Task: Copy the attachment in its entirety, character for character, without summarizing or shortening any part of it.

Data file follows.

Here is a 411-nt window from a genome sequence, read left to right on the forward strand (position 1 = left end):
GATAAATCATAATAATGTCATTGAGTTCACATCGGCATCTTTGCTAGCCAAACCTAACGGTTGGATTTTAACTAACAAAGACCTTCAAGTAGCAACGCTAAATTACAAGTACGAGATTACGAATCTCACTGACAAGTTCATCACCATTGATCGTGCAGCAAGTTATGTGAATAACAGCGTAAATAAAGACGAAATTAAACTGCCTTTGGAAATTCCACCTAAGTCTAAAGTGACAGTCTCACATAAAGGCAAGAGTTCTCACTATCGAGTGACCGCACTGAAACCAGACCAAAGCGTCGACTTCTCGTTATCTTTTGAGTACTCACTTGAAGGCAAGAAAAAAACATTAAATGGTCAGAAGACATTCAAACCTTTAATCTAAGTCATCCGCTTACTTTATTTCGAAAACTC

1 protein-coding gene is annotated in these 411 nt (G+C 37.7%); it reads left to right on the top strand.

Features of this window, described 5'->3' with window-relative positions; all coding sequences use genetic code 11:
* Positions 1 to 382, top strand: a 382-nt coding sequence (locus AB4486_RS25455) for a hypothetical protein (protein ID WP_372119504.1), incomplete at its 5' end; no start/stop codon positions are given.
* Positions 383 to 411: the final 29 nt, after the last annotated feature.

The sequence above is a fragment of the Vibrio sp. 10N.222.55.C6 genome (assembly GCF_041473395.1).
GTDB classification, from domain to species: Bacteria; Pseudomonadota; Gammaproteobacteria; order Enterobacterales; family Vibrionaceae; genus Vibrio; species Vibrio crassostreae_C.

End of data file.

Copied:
Here is a 411-nt window from a genome sequence, read left to right on the forward strand (position 1 = left end):
GATAAATCATAATAATGTCATTGAGTTCACATCGGCATCTTTGCTAGCCAAACCTAACGGTTGGATTTTAACTAACAAAGACCTTCAAGTAGCAACGCTAAATTACAAGTACGAGATTACGAATCTCACTGACAAGTTCATCACCATTGATCGTGCAGCAAGTTATGTGAATAACAGCGTAAATAAAGACGAAATTAAACTGCCTTTGGAAATTCCACCTAAGTCTAAAGTGACAGTCTCACATAAAGGCAAGAGTTCTCACTATCGAGTGACCGCACTGAAACCAGACCAAAGCGTCGACTTCTCGTTATCTTTTGAGTACTCACTTGAAGGCAAGAAAAAAACATTAAATGGTCAGAAGACATTCAAACCTTTAATCTAAGTCATCCGCTTACTTTATTTCGAAAACTC

1 protein-coding gene is annotated in these 411 nt (G+C 37.7%); it reads left to right on the top strand.

Features of this window, described 5'->3' with window-relative positions; all coding sequences use genetic code 11:
* Positions 1 to 382, top strand: a 382-nt coding sequence (locus AB4486_RS25455) for a hypothetical protein (protein ID WP_372119504.1), incomplete at its 5' end; no start/stop codon positions are given.
* Positions 383 to 411: the final 29 nt, after the last annotated feature.

The sequence above is a fragment of the Vibrio sp. 10N.222.55.C6 genome (assembly GCF_041473395.1).
GTDB classification, from domain to species: Bacteria; Pseudomonadota; Gammaproteobacteria; order Enterobacterales; family Vibrionaceae; genus Vibrio; species Vibrio crassostreae_C.